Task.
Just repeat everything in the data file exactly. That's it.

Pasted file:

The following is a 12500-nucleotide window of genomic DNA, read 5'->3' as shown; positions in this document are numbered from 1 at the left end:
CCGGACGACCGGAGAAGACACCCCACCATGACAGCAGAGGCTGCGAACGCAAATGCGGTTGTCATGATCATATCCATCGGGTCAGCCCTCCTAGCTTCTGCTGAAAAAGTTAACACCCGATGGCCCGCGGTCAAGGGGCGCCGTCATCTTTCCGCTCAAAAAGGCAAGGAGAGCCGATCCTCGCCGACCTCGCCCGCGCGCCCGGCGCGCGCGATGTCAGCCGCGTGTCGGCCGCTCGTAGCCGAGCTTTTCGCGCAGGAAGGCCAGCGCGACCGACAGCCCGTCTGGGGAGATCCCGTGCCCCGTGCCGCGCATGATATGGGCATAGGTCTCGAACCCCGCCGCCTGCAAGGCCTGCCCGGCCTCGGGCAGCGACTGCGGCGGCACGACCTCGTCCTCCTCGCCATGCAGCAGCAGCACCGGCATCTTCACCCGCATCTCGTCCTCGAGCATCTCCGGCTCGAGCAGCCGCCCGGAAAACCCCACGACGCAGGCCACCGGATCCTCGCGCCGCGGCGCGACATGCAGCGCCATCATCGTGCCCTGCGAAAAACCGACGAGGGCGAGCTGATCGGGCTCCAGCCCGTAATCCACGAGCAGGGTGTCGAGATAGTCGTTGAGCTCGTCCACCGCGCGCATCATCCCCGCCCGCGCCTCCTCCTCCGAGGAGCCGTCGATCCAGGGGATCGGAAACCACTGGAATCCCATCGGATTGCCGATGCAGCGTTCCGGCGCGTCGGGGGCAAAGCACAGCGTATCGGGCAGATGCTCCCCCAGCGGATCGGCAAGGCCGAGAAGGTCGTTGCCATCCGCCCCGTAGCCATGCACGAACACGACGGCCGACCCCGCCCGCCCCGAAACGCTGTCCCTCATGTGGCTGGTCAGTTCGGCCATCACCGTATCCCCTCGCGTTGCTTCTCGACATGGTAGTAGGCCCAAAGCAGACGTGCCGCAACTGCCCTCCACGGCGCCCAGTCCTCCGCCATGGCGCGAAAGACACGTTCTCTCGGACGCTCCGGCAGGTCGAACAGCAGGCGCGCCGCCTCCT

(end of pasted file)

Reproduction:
The following is a 12500-nucleotide window of genomic DNA, read 5'->3' as shown; positions in this document are numbered from 1 at the left end:
CCGGACGACCGGAGAAGACACCCCACCATGACAGCAGAGGCTGCGAACGCAAATGCGGTTGTCATGATCATATCCATCGGGTCAGCCCTCCTAGCTTCTGCTGAAAAAGTTAACACCCGATGGCCCGCGGTCAAGGGGCGCCGTCATCTTTCCGCTCAAAAAGGCAAGGAGAGCCGATCCTCGCCGACCTCGCCCGCGCGCCCGGCGCGCGCGATGTCAGCCGCGTGTCGGCCGCTCGTAGCCGAGCTTTTCGCGCAGGAAGGCCAGCGCGACCGACAGCCCGTCTGGGGAGATCCCGTGCCCCGTGCCGCGCATGATATGGGCATAGGTCTCGAACCCCGCCGCCTGCAAGGCCTGCCCGGCCTCGGGCAGCGACTGCGGCGGCACGACCTCGTCCTCCTCGCCATGCAGCAGCAGCACCGGCATCTTCACCCGCATCTCGTCCTCGAGCATCTCCGGCTCGAGCAGCCGCCCGGAAAACCCCACGACGCAGGCCACCGGATCCTCGCGCCGCGGCGCGACATGCAGCGCCATCATCGTGCCCTGCGAAAAACCGACGAGGGCGAGCTGATCGGGCTCCAGCCCGTAATCCACGAGCAGGGTGTCGAGATAGTCGTTGAGCTCGTCCACCGCGCGCATCATCCCCGCCCGCGCCTCCTCCTCCGAGGAGCCGTCGATCCAGGGGATCGGAAACCACTGGAATCCCATCGGATTGCCGATGCAGCGTTCCGGCGCGTCGGGGGCAAAGCACAGCGTATCGGGCAGATGCTCCCCCAGCGGATCGGCAAGGCCGAGAAGGTCGTTGCCATCCGCCCCGTAGCCATGCACGAACACGACGGCCGACCCCGCCCGCCCCGAAACGCTGTCCCTCATGTGGCTGGTCAGTTCGGCCATCACCGTATCCCCTCGCGTTGCTTCTCGACATGGTAGTAGGCCCAAAGCAGACGTGCCGCAACTGCCCTCCACGGCGCCCAGTCCTCCGCCATGGCGCGAAAGACACGTTCTCTCGGACGCTCCGGCAGGTCGAACAGCAGGCGCGCCGCCTCCT